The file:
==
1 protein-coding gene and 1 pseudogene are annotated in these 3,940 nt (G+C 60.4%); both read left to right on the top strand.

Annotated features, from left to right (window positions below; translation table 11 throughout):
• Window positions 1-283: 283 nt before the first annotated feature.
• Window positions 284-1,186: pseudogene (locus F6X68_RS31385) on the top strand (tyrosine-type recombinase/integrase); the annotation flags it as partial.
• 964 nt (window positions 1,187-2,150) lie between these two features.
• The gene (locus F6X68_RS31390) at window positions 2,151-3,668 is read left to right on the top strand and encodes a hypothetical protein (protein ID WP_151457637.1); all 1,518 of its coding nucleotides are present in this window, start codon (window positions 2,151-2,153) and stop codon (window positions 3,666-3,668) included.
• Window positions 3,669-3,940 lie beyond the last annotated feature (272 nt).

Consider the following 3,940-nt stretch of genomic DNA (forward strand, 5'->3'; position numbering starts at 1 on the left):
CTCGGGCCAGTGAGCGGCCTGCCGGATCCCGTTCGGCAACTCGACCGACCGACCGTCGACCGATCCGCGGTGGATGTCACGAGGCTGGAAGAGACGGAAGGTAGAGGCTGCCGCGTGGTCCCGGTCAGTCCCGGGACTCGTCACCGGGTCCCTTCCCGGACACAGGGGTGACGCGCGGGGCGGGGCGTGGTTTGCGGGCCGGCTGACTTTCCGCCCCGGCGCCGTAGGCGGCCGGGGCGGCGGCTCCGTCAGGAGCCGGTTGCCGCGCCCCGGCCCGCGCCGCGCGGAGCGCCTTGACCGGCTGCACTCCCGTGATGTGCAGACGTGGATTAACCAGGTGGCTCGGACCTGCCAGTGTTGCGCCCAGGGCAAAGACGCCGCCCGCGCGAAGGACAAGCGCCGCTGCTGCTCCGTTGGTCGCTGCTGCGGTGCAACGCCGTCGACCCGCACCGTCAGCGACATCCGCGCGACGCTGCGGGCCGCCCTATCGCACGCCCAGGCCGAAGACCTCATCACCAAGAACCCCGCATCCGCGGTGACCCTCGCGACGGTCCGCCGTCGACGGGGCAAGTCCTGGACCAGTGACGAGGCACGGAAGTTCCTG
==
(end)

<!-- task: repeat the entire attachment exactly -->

1 protein-coding gene and 1 pseudogene are annotated in these 3,940 nt (G+C 60.4%); both read left to right on the top strand.

Annotated features, from left to right (window positions below; translation table 11 throughout):
• Window positions 1-283: 283 nt before the first annotated feature.
• Window positions 284-1,186: pseudogene (locus F6X68_RS31385) on the top strand (tyrosine-type recombinase/integrase); the annotation flags it as partial.
• 964 nt (window positions 1,187-2,150) lie between these two features.
• The gene (locus F6X68_RS31390) at window positions 2,151-3,668 is read left to right on the top strand and encodes a hypothetical protein (protein ID WP_151457637.1); all 1,518 of its coding nucleotides are present in this window, start codon (window positions 2,151-2,153) and stop codon (window positions 3,666-3,668) included.
• Window positions 3,669-3,940 lie beyond the last annotated feature (272 nt).

Consider the following 3,940-nt stretch of genomic DNA (forward strand, 5'->3'; position numbering starts at 1 on the left):
CTCGGGCCAGTGAGCGGCCTGCCGGATCCCGTTCGGCAACTCGACCGACCGACCGTCGACCGATCCGCGGTGGATGTCACGAGGCTGGAAGAGACGGAAGGTAGAGGCTGCCGCGTGGTCCCGGTCAGTCCCGGGACTCGTCACCGGGTCCCTTCCCGGACACAGGGGTGACGCGCGGGGCGGGGCGTGGTTTGCGGGCCGGCTGACTTTCCGCCCCGGCGCCGTAGGCGGCCGGGGCGGCGGCTCCGTCAGGAGCCGGTTGCCGCGCCCCGGCCCGCGCCGCGCGGAGCGCCTTGACCGGCTGCACTCCCGTGATGTGCAGACGTGGATTAACCAGGTGGCTCGGACCTGCCAGTGTTGCGCCCAGGGCAAAGACGCCGCCCGCGCGAAGGACAAGCGCCGCTGCTGCTCCGTTGGTCGCTGCTGCGGTGCAACGCCGTCGACCCGCACCGTCAGCGACATCCGCGCGACGCTGCGGGCCGCCCTATCGCACGCCCAGGCCGAAGACCTCATCACCAAGAACCCCGCATCCGCGGTGACCCTCGCGACGGTCCGCCGTCGACGGGGCAAGTCCTGGACCAGTGACGAGGCACGGAAGTTCCTG